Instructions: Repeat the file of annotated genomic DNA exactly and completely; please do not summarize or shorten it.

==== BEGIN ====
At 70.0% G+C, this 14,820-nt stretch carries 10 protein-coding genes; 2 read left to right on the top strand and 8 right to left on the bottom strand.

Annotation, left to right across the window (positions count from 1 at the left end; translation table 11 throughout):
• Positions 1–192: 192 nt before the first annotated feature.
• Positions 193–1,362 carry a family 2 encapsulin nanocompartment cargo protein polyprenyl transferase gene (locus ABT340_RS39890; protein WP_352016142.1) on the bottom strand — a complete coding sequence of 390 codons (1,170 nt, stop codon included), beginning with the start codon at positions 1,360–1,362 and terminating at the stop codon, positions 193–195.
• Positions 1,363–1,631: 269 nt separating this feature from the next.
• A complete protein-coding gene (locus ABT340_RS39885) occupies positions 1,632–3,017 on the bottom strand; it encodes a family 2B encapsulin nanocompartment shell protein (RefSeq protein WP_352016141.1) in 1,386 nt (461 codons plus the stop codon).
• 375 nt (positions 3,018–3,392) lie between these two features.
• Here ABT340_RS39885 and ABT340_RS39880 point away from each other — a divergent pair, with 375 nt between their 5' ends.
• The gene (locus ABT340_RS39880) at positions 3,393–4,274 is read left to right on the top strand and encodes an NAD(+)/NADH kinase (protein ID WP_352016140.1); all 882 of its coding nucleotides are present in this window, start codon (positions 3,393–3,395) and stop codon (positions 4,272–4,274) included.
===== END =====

At 70.0% G+C, this 14,820-nt stretch carries 10 protein-coding genes; 2 read left to right on the top strand and 8 right to left on the bottom strand.

Annotation, left to right across the window (positions count from 1 at the left end; translation table 11 throughout):
• Positions 1–192: 192 nt before the first annotated feature.
• Positions 193–1,362 carry a family 2 encapsulin nanocompartment cargo protein polyprenyl transferase gene (locus ABT340_RS39890; protein WP_352016142.1) on the bottom strand — a complete coding sequence of 390 codons (1,170 nt, stop codon included), beginning with the start codon at positions 1,360–1,362 and terminating at the stop codon, positions 193–195.
• Positions 1,363–1,631: 269 nt separating this feature from the next.
• A complete protein-coding gene (locus ABT340_RS39885) occupies positions 1,632–3,017 on the bottom strand; it encodes a family 2B encapsulin nanocompartment shell protein (RefSeq protein WP_352016141.1) in 1,386 nt (461 codons plus the stop codon).
• 375 nt (positions 3,018–3,392) lie between these two features.
• Here ABT340_RS39885 and ABT340_RS39880 point away from each other — a divergent pair, with 375 nt between their 5' ends.
• The gene (locus ABT340_RS39880) at positions 3,393–4,274 is read left to right on the top strand and encodes an NAD(+)/NADH kinase (protein ID WP_352016140.1); all 882 of its coding nucleotides are present in this window, start codon (positions 3,393–3,395) and stop codon (positions 4,272–4,274) included.